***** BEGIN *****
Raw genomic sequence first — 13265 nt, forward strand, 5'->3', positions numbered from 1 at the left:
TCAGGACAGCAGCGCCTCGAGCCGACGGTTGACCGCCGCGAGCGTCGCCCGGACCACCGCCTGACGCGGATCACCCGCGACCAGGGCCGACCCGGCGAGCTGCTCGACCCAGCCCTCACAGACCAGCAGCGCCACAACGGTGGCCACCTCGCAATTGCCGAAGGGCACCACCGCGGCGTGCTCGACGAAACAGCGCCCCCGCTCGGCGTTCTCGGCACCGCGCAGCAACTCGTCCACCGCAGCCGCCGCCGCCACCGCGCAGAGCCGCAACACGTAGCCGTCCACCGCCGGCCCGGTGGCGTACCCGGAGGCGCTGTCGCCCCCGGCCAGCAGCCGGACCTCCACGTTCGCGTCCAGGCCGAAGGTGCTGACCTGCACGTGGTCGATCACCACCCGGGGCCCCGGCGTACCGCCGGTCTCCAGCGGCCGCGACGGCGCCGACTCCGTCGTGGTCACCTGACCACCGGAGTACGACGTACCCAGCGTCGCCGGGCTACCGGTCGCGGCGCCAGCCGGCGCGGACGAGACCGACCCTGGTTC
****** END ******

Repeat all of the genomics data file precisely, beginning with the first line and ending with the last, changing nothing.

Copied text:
Raw genomic sequence first — 13265 nt, forward strand, 5'->3', positions numbered from 1 at the left:
TCAGGACAGCAGCGCCTCGAGCCGACGGTTGACCGCCGCGAGCGTCGCCCGGACCACCGCCTGACGCGGATCACCCGCGACCAGGGCCGACCCGGCGAGCTGCTCGACCCAGCCCTCACAGACCAGCAGCGCCACAACGGTGGCCACCTCGCAATTGCCGAAGGGCACCACCGCGGCGTGCTCGACGAAACAGCGCCCCCGCTCGGCGTTCTCGGCACCGCGCAGCAACTCGTCCACCGCAGCCGCCGCCGCCACCGCGCAGAGCCGCAACACGTAGCCGTCCACCGCCGGCCCGGTGGCGTACCCGGAGGCGCTGTCGCCCCCGGCCAGCAGCCGGACCTCCACGTTCGCGTCCAGGCCGAAGGTGCTGACCTGCACGTGGTCGATCACCACCCGGGGCCCCGGCGTACCGCCGGTCTCCAGCGGCCGCGACGGCGCCGACTCCGTCGTGGTCACCTGACCACCGGAGTACGACGTACCCAGCGTCGCCGGGCTACCGGTCGCGGCGCCAGCCGGCGCGGACGAGACCGACCCTGGTTC